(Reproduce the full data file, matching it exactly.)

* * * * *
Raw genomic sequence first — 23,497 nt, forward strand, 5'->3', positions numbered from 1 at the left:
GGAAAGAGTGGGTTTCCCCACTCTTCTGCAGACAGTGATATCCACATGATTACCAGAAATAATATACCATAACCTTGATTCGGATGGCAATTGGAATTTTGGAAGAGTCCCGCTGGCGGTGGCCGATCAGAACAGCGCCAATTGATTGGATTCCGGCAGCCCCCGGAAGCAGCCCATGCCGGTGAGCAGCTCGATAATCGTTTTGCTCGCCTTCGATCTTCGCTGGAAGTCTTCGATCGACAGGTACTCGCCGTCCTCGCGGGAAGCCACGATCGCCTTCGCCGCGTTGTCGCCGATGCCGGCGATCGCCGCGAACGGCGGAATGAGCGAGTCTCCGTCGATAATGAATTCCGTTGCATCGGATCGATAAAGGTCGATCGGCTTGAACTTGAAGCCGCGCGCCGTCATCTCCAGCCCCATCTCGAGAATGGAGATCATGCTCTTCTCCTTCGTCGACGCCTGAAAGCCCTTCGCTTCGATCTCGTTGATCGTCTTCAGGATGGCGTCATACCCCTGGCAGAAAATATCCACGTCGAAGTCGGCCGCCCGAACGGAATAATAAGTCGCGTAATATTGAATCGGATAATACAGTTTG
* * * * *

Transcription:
Raw genomic sequence first — 23,497 nt, forward strand, 5'->3', positions numbered from 1 at the left:
GGAAAGAGTGGGTTTCCCCACTCTTCTGCAGACAGTGATATCCACATGATTACCAGAAATAATATACCATAACCTTGATTCGGATGGCAATTGGAATTTTGGAAGAGTCCCGCTGGCGGTGGCCGATCAGAACAGCGCCAATTGATTGGATTCCGGCAGCCCCCGGAAGCAGCCCATGCCGGTGAGCAGCTCGATAATCGTTTTGCTCGCCTTCGATCTTCGCTGGAAGTCTTCGATCGACAGGTACTCGCCGTCCTCGCGGGAAGCCACGATCGCCTTCGCCGCGTTGTCGCCGATGCCGGCGATCGCCGCGAACGGCGGAATGAGCGAGTCTCCGTCGATAATGAATTCCGTTGCATCGGATCGATAAAGGTCGATCGGCTTGAACTTGAAGCCGCGCGCCGTCATCTCCAGCCCCATCTCGAGAATGGAGATCATGCTCTTCTCCTTCGTCGACGCCTGAAAGCCCTTCGCTTCGATCTCGTTGATCGTCTTCAGGATGGCGTCATACCCCTGGCAGAAAATATCCACGTCGAAGTCGGCCGCCCGAACGGAATAATAAGTCGCGTAATATTGAATCGGATAATACAGTTTG